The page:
Sunday, April 28, 2013
My Thursday-night dinner at the FDA meeting—grilled salmon and broccolini—was terrific for hotel food. Earlier, the cocktail hour of mostly vegetarian appetizers, arranged by advocate Denise Lopez-Majano, whose two sons are sick with ME, was equally good.
That being said, why any of us bothers to attend these government dog-and-pony shows is anyone’s guess. I suppose hope springs eternal and all that. This meeting, at FDA, seemed to hold more promise, at least, than the Chronic Fatigue Syndrome Advisory Committee meetings at CDC. Then again, the bar couldn’t get much lower. While patients had only two minutes to talk, FDA officials waxed lyrical about the lovely baby grand piano in the hallway, should any patient care to play.
Dr. Daniel Peterson’s talk was more interesting than the FDA meeting. Dissed by the FDA and not given a place on any of the panels, Peterson talked in his meeting across the hall about his success with Vistide when used on patients with active infections by PCR with HHV-6, Epstein Barr or CMV—meaning the virus is actively replicating—as opposed to just the high antibody numbers to these herpes viruses that many with ME sport. Probenecid, Peterson explained, potentiates Vistide’s effects. He found that VO2 max—one’s aerobic threshold—improves on Vistide/Probenecid, and natural killer cells increase. Peterson asked: Why should getting rid of the virus result in VO2 max shooting up? His theory: The virus is messing with mitochondria. One of Peterson’s patients on Vistide checked out of a nursing home and went back to work. Of the 27 patients on Vistide, 18 didn’t relapse off the drug.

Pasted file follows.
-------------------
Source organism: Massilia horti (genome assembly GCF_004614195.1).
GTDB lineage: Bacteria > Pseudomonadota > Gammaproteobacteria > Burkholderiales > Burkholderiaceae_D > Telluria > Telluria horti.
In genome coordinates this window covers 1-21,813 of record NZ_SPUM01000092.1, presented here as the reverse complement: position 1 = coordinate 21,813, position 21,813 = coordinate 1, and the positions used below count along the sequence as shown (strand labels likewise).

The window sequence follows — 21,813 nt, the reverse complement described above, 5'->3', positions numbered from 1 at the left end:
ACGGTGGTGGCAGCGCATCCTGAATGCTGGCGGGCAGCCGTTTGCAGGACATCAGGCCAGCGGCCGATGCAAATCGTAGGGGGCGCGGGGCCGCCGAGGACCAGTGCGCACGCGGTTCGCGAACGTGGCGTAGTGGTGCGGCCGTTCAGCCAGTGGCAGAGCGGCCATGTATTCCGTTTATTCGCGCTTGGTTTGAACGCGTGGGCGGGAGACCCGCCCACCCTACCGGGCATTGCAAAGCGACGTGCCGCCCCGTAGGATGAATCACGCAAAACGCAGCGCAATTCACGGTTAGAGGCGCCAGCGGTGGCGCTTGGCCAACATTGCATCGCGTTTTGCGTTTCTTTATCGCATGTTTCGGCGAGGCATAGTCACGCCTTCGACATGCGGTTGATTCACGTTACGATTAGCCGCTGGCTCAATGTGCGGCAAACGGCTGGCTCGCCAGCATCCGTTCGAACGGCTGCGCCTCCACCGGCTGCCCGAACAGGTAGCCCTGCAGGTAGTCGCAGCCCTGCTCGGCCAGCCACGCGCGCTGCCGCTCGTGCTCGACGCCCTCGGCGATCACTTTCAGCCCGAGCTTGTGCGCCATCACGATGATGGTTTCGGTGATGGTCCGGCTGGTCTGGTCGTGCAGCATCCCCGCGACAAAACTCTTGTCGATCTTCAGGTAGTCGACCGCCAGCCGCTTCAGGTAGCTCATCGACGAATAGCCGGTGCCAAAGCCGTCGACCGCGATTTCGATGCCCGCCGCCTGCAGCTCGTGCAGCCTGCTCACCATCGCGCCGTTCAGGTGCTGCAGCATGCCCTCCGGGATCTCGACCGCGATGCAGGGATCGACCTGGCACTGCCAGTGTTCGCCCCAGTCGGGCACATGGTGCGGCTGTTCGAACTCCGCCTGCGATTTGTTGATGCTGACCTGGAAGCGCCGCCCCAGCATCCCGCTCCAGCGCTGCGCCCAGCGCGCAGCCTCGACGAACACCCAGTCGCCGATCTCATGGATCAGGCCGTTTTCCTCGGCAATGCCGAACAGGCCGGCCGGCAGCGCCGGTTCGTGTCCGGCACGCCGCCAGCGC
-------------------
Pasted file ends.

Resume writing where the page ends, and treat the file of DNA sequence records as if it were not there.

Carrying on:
Posted Sunday, April 28, 2013